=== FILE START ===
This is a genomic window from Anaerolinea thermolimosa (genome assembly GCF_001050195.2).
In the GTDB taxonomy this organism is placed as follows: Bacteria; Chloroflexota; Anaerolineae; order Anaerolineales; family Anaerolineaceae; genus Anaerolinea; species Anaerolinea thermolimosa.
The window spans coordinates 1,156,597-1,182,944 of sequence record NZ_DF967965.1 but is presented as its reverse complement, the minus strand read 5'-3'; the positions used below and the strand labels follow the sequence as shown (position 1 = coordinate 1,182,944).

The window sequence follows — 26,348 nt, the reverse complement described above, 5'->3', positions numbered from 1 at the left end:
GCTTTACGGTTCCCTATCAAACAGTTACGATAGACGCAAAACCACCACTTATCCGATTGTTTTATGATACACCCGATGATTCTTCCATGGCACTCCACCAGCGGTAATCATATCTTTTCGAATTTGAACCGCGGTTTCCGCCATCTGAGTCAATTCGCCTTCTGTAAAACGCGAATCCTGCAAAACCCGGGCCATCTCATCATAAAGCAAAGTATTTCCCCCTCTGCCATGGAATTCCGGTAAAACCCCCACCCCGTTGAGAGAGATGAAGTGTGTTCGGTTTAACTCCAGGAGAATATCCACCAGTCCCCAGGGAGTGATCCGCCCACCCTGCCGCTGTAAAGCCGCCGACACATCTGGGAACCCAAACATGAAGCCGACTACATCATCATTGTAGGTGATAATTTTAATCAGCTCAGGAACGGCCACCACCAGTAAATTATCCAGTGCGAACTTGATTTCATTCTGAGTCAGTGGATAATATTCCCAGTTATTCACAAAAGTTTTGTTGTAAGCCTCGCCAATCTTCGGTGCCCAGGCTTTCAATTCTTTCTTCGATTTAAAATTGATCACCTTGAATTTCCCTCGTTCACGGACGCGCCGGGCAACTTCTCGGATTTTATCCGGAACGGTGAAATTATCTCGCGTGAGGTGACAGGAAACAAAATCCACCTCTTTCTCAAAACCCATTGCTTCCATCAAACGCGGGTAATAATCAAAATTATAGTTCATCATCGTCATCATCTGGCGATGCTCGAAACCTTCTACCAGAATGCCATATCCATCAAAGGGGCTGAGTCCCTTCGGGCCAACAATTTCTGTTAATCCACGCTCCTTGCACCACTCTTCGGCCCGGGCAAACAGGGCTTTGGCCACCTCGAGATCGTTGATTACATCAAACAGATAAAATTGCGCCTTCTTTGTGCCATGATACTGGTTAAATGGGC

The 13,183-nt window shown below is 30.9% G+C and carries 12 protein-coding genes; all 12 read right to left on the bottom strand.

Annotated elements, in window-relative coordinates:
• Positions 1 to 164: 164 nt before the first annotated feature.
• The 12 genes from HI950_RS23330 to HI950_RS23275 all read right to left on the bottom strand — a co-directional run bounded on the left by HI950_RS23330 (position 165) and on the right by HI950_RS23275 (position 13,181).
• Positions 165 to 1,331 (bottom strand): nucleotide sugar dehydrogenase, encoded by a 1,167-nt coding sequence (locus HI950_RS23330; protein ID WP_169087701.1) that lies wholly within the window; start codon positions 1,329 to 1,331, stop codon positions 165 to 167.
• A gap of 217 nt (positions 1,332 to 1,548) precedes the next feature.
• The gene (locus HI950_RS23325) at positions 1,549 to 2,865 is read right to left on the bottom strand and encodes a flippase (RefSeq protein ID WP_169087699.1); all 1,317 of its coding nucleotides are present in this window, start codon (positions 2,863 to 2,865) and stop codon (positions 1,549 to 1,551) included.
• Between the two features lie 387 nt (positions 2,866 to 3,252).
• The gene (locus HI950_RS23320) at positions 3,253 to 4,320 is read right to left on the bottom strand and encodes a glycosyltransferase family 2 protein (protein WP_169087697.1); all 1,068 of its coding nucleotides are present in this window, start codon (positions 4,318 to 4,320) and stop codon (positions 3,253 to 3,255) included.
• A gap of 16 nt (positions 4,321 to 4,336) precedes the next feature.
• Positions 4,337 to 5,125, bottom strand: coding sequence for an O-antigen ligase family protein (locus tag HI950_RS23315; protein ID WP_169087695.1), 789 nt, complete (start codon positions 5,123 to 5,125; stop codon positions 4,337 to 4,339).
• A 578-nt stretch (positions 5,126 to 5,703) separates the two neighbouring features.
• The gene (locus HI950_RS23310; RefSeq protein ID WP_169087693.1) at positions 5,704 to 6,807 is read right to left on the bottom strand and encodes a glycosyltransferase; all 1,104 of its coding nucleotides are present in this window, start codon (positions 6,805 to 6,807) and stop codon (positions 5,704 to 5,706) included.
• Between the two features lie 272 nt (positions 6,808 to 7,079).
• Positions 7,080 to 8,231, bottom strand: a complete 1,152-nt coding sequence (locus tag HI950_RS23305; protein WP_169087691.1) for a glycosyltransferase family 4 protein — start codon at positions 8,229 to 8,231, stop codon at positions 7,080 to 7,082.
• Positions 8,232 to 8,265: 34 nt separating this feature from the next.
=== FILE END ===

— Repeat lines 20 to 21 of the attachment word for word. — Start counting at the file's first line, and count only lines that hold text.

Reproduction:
• Positions 7,080 to 8,231, bottom strand: a complete 1,152-nt coding sequence (locus tag HI950_RS23305; protein WP_169087691.1) for a glycosyltransferase family 4 protein — start codon at positions 8,229 to 8,231, stop codon at positions 7,080 to 7,082.
• Positions 8,232 to 8,265: 34 nt separating this feature from the next.